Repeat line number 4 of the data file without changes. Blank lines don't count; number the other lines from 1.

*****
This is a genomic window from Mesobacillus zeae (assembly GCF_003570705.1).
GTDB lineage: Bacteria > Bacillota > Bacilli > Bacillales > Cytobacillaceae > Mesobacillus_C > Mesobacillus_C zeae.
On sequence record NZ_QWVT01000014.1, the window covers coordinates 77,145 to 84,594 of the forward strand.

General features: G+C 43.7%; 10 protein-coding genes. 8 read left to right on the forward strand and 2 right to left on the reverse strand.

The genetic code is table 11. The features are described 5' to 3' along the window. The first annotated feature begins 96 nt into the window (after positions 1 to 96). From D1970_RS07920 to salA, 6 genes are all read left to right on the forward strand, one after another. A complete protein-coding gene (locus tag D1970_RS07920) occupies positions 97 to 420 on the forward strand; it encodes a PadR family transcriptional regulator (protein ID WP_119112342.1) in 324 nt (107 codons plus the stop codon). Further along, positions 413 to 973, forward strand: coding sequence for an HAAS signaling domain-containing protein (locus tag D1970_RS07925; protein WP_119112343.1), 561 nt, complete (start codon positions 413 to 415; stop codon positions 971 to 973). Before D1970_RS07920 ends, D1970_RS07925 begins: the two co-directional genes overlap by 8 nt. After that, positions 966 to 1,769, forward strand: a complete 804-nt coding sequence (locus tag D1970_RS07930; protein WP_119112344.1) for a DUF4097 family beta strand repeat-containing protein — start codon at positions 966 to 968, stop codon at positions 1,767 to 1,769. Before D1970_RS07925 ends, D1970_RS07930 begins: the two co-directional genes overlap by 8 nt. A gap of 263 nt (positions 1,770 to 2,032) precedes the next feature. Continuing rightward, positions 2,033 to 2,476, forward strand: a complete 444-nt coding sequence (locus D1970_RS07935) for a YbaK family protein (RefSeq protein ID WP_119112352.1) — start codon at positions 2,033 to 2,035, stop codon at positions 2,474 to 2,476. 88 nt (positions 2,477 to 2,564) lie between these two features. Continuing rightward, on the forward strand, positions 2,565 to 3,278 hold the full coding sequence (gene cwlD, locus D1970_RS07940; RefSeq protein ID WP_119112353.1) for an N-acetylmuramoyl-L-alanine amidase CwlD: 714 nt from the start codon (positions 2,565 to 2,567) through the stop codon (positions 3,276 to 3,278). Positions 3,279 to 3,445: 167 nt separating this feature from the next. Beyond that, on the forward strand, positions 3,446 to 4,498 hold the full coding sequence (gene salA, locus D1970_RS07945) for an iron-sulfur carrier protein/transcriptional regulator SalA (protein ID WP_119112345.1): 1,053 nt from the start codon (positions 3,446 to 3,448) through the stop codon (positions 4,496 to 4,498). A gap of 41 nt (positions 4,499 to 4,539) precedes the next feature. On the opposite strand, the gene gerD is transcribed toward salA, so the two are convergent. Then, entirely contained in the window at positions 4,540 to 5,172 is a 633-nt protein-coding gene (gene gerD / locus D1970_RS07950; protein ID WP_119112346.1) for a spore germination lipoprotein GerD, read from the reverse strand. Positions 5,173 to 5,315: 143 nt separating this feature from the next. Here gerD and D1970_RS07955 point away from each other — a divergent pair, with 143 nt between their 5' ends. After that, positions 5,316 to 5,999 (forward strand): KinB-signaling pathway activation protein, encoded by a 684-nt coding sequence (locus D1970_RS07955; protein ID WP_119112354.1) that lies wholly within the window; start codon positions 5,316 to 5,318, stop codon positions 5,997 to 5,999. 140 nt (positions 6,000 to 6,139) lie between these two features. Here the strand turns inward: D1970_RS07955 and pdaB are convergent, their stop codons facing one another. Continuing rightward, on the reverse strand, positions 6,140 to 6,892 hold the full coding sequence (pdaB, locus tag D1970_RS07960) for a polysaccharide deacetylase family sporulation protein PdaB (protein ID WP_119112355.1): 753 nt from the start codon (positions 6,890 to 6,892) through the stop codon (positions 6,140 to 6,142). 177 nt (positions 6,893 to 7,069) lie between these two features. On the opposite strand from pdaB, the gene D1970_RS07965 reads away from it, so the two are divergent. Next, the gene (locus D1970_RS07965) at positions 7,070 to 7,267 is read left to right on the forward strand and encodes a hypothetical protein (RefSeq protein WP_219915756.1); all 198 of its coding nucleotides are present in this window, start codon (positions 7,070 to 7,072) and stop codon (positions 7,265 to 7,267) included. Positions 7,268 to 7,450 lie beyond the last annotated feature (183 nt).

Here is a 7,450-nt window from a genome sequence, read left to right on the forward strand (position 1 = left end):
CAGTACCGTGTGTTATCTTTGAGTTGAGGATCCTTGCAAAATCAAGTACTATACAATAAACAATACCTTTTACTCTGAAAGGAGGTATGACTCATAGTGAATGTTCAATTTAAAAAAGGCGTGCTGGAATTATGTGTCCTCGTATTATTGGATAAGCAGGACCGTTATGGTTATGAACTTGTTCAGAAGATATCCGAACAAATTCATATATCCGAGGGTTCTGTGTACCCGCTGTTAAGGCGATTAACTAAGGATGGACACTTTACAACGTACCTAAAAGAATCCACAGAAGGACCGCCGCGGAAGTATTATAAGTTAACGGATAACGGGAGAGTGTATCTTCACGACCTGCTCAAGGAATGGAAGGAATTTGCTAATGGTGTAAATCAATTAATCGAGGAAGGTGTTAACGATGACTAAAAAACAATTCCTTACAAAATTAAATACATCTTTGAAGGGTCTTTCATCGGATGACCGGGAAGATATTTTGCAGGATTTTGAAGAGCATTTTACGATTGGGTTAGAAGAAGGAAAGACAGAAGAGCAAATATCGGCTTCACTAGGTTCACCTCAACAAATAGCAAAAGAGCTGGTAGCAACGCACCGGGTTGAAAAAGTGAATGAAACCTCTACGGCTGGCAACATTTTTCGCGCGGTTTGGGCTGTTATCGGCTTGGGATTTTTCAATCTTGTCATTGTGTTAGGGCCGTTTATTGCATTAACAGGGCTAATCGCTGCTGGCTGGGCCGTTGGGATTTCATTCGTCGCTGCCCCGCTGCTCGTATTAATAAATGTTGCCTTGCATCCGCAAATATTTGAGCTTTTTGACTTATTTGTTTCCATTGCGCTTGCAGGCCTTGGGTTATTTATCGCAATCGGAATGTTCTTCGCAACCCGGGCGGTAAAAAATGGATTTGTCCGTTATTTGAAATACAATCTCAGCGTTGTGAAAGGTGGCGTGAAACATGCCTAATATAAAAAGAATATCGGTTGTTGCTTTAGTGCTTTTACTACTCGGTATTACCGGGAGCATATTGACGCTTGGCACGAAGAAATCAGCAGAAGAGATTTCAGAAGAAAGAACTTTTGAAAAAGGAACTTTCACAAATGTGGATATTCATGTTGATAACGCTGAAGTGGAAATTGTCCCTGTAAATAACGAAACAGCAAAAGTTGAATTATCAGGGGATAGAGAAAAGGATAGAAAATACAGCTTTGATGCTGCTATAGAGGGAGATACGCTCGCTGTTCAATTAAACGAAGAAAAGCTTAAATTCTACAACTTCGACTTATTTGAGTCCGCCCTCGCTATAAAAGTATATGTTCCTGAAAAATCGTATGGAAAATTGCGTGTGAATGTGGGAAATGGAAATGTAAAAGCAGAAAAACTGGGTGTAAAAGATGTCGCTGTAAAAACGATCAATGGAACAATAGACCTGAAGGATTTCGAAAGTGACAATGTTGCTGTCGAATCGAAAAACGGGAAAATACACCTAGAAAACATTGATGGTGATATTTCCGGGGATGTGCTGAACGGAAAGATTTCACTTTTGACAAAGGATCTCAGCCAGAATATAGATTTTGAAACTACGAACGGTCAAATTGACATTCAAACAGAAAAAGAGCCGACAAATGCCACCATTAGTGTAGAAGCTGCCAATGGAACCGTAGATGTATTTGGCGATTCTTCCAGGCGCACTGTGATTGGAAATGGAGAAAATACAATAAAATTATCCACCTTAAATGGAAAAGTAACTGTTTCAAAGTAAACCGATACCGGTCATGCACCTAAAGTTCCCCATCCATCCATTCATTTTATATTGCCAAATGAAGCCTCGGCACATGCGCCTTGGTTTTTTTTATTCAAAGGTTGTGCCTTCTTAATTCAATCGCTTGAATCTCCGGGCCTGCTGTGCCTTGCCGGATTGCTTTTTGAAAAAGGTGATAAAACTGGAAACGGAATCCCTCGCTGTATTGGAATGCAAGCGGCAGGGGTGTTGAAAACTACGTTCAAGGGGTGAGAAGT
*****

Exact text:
General features: G+C 43.7%; 10 protein-coding genes. 8 read left to right on the forward strand and 2 right to left on the reverse strand.